Pet owners who have noticed their dog’s tendency to lick other dogs’ ears may be wondering whether this is a healthy behavior or not. Though the act of dogs licking each other’s ears isn’t a negative behavior for most dogs to have, it can cause some issues which dog owners should look out for. Overall, it’s better to nip the behavior in the bud before it gets out of hand.
Why Your Dog Licks Other Dog’s Ears
Dogs are pack animals, just like many other canines out there in the world. When your dog goes to lick some other dog’s ear, you can consider it similar to a hug or handshake between humans. Dogs communicate in very physical ways. Ear licking is an extremely common and socially acceptable behavior – at least, in the world of dogs, it is. For humans, seeing your dogs lick ears of other dogs may seem a bit strange and unhygienic, but let us tell you more about this behavior so that you can understand it from your dog’s point of view.
In a pack, dogs lick each other’s ears to let them know that they’re there. It’s supposed to be a comforting way of announcing their presence. A dominant dog may display this behavior often, particularly if that dog has a more parental role in the pack. Dogs who are mothers, for example, will often lick the ears of a submissive dog (such as their puppies or a dog that they’ve claimed as their own).
Beyond saying hello and submitting a dog to more dominant behavior, dogs lick each other’s ears because dog’s ears are an area that they cannot reach by themselves. They can sometimes clean part of their ear using techniques that are more familiar to cats – licking a paw and using the paw to clean an area – but two dogs are going to have a much easier time grooming each other than trying to groom themselves.
A dog can tell that another dog needs their ears cleaned by using its nose to smell them. Dog ear wax has a particular scent. We may not notice it, but other dogs will and they’ll sniff at a dog’s ear before going in to clean it of any excess ear wax and/or dirt. It’s really the only way that a dog’s ears will get properly cleaned unless pet owners purchase an ear cleaning solution.
There’s one other… Kind of gross reason that dogs lick each others’ ears. Dogs love the taste of wax because it’s salty. They have no problem cleaning up another dog’s ear because they enjoy the taste of salt. This is common in pack life and throughout the canine world, even if we humans find it a bit off-putting.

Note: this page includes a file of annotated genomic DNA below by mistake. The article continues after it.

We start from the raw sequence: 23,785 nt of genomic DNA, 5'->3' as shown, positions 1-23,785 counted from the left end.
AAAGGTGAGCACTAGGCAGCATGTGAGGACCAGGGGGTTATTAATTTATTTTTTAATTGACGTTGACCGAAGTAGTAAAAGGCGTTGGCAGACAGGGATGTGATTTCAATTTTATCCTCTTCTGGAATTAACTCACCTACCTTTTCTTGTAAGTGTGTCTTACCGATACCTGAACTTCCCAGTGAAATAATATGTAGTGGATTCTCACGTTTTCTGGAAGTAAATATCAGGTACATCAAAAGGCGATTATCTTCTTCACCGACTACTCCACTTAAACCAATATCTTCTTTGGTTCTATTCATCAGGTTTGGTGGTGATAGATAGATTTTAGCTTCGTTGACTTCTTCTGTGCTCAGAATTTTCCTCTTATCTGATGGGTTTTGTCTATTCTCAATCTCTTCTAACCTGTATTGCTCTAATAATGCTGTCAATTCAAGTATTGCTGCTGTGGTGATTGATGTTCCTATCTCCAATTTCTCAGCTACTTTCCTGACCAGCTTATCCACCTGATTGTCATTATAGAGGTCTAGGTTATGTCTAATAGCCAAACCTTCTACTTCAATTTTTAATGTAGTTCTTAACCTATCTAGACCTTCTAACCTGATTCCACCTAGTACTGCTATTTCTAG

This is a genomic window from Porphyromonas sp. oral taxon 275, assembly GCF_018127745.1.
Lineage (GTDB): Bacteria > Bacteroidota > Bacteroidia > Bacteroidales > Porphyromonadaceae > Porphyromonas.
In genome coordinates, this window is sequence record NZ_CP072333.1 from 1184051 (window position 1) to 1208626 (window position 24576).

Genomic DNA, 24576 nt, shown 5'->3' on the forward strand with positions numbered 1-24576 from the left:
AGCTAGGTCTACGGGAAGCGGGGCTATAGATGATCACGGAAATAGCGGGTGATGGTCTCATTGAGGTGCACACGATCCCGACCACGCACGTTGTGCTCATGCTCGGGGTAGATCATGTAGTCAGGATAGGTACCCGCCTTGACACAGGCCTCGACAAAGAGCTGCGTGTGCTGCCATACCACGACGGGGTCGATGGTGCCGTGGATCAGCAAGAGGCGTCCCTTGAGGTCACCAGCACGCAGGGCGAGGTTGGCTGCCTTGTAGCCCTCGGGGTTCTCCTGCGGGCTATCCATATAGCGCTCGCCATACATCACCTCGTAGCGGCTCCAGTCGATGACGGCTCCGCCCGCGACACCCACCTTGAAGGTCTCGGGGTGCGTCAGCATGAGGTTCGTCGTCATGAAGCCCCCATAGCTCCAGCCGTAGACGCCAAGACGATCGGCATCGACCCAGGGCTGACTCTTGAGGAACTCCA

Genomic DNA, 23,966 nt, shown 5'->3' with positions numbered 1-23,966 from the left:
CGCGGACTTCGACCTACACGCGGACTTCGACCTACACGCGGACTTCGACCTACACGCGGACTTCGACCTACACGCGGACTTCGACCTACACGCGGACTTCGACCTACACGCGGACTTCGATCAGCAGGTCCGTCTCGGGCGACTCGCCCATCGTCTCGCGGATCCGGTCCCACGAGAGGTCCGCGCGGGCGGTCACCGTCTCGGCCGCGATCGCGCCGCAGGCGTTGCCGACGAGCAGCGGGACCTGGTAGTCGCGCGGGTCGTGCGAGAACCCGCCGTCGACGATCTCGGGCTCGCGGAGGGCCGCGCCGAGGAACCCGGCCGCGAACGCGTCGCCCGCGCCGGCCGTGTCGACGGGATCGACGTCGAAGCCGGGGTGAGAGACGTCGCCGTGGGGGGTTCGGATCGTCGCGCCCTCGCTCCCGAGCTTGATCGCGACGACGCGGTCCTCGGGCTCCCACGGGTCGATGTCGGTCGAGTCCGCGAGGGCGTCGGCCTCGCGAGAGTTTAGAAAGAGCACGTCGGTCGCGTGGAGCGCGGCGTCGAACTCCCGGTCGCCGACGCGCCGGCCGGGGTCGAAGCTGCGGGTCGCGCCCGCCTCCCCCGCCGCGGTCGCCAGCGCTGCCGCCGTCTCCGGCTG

The Issue With Ear Licking
The major issue with ear licking in dogs is cleanliness. Funny that a technique dogs use to clean each other can actually result in the opposite, but they aren’t going to be aware of the possibility of an ear infection because of their actions. Too much licking can cause this, which then means your furry friend is going to need a trip to the vet for some veterinary guidance.
A dog’s mouth isn’t exactly the cleanest place in the world. When a dog bites a human, it’s advised that the human in question has the bite professionally cleaned at their nearest A&E as soon as possible. This is because there are so many harmful bacteria in a dog’s mouth that the human can quickly get an infection in the wound.
You don’t know what your dog has been licking before they go and lick other dogs’ ears. It wouldn’t be a reach to say that your dog could give another dog an ear infection without meaning to, even if they’re trying to clear away dirt and ear wax.
If you have more than one dog, it’s important to keep their ears clean so that they don’t accidentally give each other infections. Ear licking may be a common dog behavior, but it’s not a hygienic one.
It’s also possible that a dog has something like ear mites, which you don’t want your dog anywhere near less they become infected. As a dog owner, it’s your responsibility to keep your dogs healthy and clean. Where possible, keep them away from dog breeds that they don’t know and try not to leave your dog in a location with many dogs around.
How to Stop Your Dog Licking Ears
Your dog’s body language is easy to read. You’ll know when they’re about to try licking another dog’s ears because they’ll get close to that dog, sniff at their ears, and then go to lick them. You’ll have a good amount of time during that to pull your dog away or get their attention to halt their actions. Occasional ear licking is safe, but obsessive licking behavior is what can cause things like ear infections in a more submissive dog who isn’t as likely to pull away.
Dog fact: Did you know that dogs used to get their ears cropped to fight infections? It doesn’t work and it’s a horrible practice.
To stop your dog’s licking, consider having your other dog’s ears cleaned out more regularly than you currently do. If the dogs in your household all have clean ears, none of them will smell any dirt or wax, so they won’t feel the need to clean each other. Here are some other techniques to curb excessive licking behaviors:
- Get your dog’s attention.
- Distract your pup with treats.
- Seek veterinary advice if you believe your dog is excessively licking ears.
- Buy an interactive toy or two.
- Give your dog food like peanut butter or other salty stuff that they can lick.
- Spend more time grooming your dogs by yourself.
Interactive toys that would be great to use as a solution to this natural greeting would be those that your dog can chew on, lick, or have different smells. For an excessive licker, food-type toys are great distractions.
Dogs in the same family that share these bizarre behaviors should be checked out by a vet if one of the dogs is often subject to mutual grooming that seems aggressive. Your other canines could be smelling an infection, and your vet will provide veterinary advice and medication to handle this.
Dogs can smell a lot more than we can, so dog lovers should always be aware of changes in the behavior of their pups.